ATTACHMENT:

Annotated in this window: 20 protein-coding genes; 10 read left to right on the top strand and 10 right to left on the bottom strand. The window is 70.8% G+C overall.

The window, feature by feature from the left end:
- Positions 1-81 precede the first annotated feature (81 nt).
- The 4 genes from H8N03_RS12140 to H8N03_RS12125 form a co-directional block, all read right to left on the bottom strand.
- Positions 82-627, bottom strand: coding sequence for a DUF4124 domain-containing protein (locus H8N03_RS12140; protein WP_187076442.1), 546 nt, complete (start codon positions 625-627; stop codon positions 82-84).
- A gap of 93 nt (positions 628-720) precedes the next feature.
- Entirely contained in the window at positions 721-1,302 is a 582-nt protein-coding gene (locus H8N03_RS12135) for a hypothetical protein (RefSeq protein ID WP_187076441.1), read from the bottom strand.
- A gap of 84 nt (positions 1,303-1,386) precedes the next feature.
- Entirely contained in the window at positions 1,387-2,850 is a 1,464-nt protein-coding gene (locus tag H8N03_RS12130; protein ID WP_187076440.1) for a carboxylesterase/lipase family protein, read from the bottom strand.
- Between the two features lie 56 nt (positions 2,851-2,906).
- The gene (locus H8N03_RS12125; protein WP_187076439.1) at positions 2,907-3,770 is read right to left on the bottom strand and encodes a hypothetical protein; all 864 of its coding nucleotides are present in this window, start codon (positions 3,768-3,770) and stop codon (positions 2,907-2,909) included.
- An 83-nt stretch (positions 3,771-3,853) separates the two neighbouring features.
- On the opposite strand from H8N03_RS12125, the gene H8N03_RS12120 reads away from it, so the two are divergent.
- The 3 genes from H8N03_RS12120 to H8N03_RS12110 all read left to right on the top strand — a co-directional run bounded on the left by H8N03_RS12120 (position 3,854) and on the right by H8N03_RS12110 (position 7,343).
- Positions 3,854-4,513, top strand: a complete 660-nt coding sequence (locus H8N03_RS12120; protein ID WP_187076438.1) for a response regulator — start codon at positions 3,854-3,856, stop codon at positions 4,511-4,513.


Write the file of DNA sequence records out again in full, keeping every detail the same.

Annotated in this window: 20 protein-coding genes; 10 read left to right on the top strand and 10 right to left on the bottom strand. The window is 70.8% G+C overall.

The window, feature by feature from the left end:
- Positions 1-81 precede the first annotated feature (81 nt).
- The 4 genes from H8N03_RS12140 to H8N03_RS12125 form a co-directional block, all read right to left on the bottom strand.
- Positions 82-627, bottom strand: coding sequence for a DUF4124 domain-containing protein (locus H8N03_RS12140; protein WP_187076442.1), 546 nt, complete (start codon positions 625-627; stop codon positions 82-84).
- A gap of 93 nt (positions 628-720) precedes the next feature.
- Entirely contained in the window at positions 721-1,302 is a 582-nt protein-coding gene (locus H8N03_RS12135) for a hypothetical protein (RefSeq protein ID WP_187076441.1), read from the bottom strand.
- A gap of 84 nt (positions 1,303-1,386) precedes the next feature.
- Entirely contained in the window at positions 1,387-2,850 is a 1,464-nt protein-coding gene (locus tag H8N03_RS12130; protein ID WP_187076440.1) for a carboxylesterase/lipase family protein, read from the bottom strand.
- Between the two features lie 56 nt (positions 2,851-2,906).
- The gene (locus H8N03_RS12125; protein WP_187076439.1) at positions 2,907-3,770 is read right to left on the bottom strand and encodes a hypothetical protein; all 864 of its coding nucleotides are present in this window, start codon (positions 3,768-3,770) and stop codon (positions 2,907-2,909) included.
- An 83-nt stretch (positions 3,771-3,853) separates the two neighbouring features.
- On the opposite strand from H8N03_RS12125, the gene H8N03_RS12120 reads away from it, so the two are divergent.
- The 3 genes from H8N03_RS12120 to H8N03_RS12110 all read left to right on the top strand — a co-directional run bounded on the left by H8N03_RS12120 (position 3,854) and on the right by H8N03_RS12110 (position 7,343).
- Positions 3,854-4,513, top strand: a complete 660-nt coding sequence (locus H8N03_RS12120; protein ID WP_187076438.1) for a response regulator — start codon at positions 3,854-3,856, stop codon at positions 4,511-4,513.